Your dog was not "abducted" - you allowed the dog to run loose and you could have a claim filed against you with animal control and/or the police for allowing your dog to run loose. In addition, unless you can prove who has the dog and how they got the dog (and I mean legal proof), you are going to have a very tough time proving a case. Is your dog microchipped, licensed in your name, have vet records, adoption/sales receipts? If you decide to proceed, it would be a civil matter, likely in small claims court.
If we do not have a signed fee agreement I am not your attorney and this is not legal advice.
What makes you think that your dog was stolen? Did they refuse to give you your dog back after you came to retrieve it? They weren't just holding it temporarily to prevent it from getting run over? If you can provide proof that they took your dog and did not give it back, then you may have a case for either small claims court or civil court. Small claims may prohibit specific performance relief (in other words, that they had to do a certain thing, here give you your dog back) so you might have to file in regular civil court, even though the actual monetary value of your dog on the open market may be less than the minimum requirements for monetary compensation in civil court. It is best to check with the clerk of court in your jurisdiction and figure out the best place to file. Good luck!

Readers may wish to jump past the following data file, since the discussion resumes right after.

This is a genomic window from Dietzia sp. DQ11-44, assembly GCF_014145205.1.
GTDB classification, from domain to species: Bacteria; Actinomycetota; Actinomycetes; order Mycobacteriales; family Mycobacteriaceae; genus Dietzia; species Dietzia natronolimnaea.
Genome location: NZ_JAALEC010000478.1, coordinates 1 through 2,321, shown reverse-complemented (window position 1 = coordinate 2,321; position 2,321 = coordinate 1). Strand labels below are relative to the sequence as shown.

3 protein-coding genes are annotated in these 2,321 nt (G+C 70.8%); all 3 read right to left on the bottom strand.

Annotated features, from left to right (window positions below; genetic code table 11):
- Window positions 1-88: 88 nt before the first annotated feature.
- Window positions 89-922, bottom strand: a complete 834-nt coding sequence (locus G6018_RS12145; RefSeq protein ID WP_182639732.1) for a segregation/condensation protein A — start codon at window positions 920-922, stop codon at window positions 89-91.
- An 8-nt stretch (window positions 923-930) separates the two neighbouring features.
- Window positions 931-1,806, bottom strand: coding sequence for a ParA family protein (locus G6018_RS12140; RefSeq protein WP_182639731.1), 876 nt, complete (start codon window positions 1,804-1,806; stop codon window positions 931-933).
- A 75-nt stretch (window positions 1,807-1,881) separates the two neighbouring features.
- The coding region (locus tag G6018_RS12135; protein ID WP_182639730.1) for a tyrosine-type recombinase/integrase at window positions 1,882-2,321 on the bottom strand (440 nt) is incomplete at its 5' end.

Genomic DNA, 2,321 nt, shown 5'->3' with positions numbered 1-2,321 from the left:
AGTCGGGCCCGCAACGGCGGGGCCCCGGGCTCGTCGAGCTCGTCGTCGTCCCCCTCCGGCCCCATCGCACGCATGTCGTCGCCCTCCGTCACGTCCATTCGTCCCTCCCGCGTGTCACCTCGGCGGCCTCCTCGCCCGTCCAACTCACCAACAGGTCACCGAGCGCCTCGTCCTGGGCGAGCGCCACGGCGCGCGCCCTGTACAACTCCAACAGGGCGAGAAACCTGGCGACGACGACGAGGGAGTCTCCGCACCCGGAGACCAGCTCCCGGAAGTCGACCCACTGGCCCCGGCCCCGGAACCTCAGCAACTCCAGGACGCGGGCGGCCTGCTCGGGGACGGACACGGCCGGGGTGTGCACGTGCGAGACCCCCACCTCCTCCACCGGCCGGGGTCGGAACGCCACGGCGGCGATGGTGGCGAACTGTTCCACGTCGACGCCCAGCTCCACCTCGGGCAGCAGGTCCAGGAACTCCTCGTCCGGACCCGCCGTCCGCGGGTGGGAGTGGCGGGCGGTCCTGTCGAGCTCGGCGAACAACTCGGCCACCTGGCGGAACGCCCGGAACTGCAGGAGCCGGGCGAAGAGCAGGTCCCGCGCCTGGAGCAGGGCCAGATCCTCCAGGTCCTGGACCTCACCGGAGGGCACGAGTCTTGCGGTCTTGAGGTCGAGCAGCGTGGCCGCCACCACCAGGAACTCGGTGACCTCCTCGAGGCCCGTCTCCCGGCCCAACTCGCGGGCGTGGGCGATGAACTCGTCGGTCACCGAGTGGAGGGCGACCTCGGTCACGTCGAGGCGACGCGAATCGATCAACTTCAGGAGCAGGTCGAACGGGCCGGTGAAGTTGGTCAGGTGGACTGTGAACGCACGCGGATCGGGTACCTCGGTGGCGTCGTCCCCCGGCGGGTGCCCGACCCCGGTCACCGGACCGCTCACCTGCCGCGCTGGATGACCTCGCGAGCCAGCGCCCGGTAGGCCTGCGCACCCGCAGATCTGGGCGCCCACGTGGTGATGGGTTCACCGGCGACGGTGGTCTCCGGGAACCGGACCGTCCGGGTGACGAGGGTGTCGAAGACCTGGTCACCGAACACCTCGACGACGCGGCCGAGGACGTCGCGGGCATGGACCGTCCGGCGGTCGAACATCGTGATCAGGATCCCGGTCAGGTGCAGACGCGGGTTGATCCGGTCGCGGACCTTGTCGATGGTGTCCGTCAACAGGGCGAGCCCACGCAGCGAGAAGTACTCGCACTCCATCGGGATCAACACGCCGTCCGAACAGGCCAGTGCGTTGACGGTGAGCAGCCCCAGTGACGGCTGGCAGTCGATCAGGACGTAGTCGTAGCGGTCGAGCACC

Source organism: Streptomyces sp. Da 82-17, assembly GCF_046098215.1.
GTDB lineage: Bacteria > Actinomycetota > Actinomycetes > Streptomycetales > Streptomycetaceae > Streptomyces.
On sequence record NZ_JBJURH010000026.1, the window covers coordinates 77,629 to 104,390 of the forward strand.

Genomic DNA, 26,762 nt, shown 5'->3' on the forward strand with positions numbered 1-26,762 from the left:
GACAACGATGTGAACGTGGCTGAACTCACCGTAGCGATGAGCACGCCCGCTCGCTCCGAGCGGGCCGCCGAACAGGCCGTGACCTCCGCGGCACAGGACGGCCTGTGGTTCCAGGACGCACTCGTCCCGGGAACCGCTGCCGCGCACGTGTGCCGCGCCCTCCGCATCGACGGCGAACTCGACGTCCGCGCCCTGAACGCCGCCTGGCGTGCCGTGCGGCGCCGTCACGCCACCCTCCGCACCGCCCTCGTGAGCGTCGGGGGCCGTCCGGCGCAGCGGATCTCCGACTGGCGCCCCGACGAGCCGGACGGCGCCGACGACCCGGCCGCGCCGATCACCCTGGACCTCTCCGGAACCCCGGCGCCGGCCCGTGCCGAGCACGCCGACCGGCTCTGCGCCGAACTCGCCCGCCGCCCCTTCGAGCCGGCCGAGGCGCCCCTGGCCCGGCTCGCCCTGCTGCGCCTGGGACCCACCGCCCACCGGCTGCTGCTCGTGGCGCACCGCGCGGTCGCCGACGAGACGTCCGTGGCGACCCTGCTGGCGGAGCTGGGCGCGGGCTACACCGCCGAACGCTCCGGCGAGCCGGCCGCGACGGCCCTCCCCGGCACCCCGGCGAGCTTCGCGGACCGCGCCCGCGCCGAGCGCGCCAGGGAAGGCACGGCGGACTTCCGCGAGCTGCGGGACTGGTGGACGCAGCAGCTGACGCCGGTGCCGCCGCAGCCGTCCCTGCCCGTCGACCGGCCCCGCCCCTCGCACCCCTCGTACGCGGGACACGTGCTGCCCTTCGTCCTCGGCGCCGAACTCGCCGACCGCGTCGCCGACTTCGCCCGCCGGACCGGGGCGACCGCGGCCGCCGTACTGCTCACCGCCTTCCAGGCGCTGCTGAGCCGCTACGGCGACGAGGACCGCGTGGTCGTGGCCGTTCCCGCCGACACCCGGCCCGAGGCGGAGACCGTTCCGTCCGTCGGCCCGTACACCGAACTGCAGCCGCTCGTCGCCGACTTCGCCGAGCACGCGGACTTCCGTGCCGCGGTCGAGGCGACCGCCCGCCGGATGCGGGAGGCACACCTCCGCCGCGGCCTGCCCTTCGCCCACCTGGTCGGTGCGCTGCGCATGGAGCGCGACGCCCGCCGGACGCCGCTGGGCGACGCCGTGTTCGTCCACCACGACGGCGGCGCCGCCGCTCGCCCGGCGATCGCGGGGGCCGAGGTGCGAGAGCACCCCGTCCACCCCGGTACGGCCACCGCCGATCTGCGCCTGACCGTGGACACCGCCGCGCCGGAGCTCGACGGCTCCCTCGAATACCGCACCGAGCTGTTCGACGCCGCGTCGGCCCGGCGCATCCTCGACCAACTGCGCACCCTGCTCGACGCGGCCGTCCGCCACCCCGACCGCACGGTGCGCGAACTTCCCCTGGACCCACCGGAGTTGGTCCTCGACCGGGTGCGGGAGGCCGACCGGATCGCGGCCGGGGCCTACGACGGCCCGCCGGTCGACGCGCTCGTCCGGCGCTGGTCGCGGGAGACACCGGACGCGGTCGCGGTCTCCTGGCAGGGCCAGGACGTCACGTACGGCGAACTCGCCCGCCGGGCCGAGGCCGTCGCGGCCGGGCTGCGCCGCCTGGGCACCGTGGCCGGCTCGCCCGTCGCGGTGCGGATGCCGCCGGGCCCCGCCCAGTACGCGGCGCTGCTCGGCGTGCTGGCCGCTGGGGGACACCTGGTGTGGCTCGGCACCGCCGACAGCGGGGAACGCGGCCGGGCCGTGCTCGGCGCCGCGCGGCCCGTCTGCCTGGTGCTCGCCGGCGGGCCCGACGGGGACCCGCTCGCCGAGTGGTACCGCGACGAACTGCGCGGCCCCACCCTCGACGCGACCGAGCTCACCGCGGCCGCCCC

This post should not be construed as formal legal advice or the formation of a lawyer/client relationship.<br /> <a href="http://www.joanbundylaw.com" target="_blank">Joan M. Bundy, Attorney at Law, Casa Grande, Arizona</a> |
It sounds to me as though you need to consult an attorney in IN who is familiar with the criminal or animal laws in your state. I practice animal law in Washington State. In Washington, it is a gross misdemeanor to steal someone's pet. Even so, the police will often be hesitant to get involved and will refer people to the civil courts. Sometimes the police (or sheriff's department) need to be informed of the criminal law and then will take action against the person holding the pet.
If the authorities will not get involved, there are civil methods to pursue for getting your pet returned. This will require proof of ownership and the filing of an action against the individual holding your pet.
This is not to be construed as legal advice. I do not have an attorney client relationship with you.